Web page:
Why I Think You Should Avoid “Top 10 Money-Making Majors” Lists


I have an issue with those articles that promote the “Most Lucrative Majors” or the “Highest Paying Majors” and so on. You know the ones, right? More specifically, this one from Forbes.com that says “Most valuable” when speaking about majors. Of course they mean salary-wise as each one has the median and mid-career pay. While I know salary is very important (as we all need money), I feel that these lists can really inhibit students choices in majors.

First of all, what does the word “valuable” mean to each person? Yes, money brings value to an individual’s life, but there are other things worth value as well. I value many things in my life that don’t make me a single dollar at the end of the day. Is putting value on your salary potential really the answer? Maybe for some, but not for me.

These “Top 10” Lists are KILLING the arts, social sciences, and humanities. We need people in this world who desire to teach history, art, and English among other subjects. We need people who strive to become psychologists and social workers. Our world needs artists and musicians who do not choose their major because it will make them money, but because it  makes them happy. Most importantly, we need students to choose majors that they LOVE because the subject ignites something within them besides little dollar signs.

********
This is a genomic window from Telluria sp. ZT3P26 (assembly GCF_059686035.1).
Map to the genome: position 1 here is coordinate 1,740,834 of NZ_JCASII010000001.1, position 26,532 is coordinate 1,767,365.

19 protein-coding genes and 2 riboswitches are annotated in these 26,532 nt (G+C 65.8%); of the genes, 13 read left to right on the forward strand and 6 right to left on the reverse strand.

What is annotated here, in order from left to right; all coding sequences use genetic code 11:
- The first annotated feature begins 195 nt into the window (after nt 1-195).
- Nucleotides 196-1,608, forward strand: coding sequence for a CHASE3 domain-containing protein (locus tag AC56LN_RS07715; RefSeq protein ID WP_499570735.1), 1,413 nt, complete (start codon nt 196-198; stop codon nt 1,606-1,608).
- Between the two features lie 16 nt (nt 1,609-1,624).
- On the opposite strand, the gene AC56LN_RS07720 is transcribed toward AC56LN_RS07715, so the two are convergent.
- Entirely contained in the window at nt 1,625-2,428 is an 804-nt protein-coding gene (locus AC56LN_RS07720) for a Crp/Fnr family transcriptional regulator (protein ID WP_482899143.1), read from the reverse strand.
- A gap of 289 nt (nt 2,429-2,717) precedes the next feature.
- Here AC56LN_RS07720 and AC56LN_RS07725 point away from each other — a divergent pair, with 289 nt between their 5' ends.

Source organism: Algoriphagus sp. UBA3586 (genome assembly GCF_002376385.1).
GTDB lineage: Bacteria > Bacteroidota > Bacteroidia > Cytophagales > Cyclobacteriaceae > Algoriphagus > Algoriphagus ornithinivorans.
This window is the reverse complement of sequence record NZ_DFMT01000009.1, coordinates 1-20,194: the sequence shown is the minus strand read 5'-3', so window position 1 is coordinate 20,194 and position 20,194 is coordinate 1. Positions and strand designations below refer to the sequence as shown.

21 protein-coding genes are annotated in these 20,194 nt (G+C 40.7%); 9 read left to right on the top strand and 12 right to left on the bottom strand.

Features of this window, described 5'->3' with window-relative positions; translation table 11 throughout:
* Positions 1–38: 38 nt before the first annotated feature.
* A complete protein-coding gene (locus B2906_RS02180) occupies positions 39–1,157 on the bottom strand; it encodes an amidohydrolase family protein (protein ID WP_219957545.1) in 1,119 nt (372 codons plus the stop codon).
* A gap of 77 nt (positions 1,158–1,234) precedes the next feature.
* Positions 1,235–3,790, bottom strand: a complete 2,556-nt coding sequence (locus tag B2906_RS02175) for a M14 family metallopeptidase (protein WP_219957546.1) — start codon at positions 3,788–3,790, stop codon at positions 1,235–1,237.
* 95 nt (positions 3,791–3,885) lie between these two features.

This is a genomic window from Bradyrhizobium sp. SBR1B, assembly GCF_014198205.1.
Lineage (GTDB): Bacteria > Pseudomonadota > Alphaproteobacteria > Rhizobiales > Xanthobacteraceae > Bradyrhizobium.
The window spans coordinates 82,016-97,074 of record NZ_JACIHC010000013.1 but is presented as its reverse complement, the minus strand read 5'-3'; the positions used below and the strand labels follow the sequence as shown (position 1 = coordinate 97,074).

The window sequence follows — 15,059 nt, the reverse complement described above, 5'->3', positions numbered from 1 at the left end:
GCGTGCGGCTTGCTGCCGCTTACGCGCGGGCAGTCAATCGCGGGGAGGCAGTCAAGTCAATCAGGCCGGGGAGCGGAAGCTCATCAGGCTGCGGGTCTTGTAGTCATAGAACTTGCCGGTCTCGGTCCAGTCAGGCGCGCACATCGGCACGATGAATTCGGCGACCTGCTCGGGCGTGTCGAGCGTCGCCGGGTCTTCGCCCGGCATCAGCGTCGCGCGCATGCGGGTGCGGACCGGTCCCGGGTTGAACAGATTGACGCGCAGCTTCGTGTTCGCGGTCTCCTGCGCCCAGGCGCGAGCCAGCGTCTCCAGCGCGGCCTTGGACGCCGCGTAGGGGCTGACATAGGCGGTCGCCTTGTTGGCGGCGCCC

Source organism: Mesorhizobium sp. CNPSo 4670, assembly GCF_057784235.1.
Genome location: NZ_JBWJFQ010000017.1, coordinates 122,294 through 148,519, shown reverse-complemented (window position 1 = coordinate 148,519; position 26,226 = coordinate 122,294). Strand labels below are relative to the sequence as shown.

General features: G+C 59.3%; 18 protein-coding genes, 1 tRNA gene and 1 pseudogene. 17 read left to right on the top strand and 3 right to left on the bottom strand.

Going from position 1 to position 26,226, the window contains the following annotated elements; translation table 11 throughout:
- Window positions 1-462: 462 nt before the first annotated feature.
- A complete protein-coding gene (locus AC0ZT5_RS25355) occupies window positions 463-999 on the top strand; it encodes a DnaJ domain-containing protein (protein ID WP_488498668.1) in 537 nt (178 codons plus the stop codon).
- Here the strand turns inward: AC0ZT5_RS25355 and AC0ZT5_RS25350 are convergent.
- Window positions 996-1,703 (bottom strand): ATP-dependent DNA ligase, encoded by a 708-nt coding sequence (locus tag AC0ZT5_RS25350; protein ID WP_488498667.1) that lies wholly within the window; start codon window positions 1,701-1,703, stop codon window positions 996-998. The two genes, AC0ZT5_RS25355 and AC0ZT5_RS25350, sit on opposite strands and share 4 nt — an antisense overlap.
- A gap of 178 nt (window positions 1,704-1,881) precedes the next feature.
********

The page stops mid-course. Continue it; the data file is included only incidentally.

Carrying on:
Are there people who love computer science, physics, and petroleum engineering? Yes, I am sure there are. But why don’t we try classifying majors by overall value based on student opinion and not based on salary? If the lists weren’t so numerous I wouldn’t say anything about them, but there is an extensive list on Google of the same majors being promoted because of money-making possibilities. This is NOT the answer to college success. This is not the answer to promoting learning for learning’s sake.

So students, as someone who is at the tail-end of a Bachelor’s degree in a major that is NEVER on this list, I have this to say: choose a major that you enjoy and that you have a passion for. If that happens to be computer science, awesome! But if you LOVE history or painting or creative writing, explore those options too! Don’t allow a dollar sign to inhibit your choices because true value covers more than your salary. 

I want to know: Did you choose your major based upon income potential? Or because you had a passion for the subject area? Or both?

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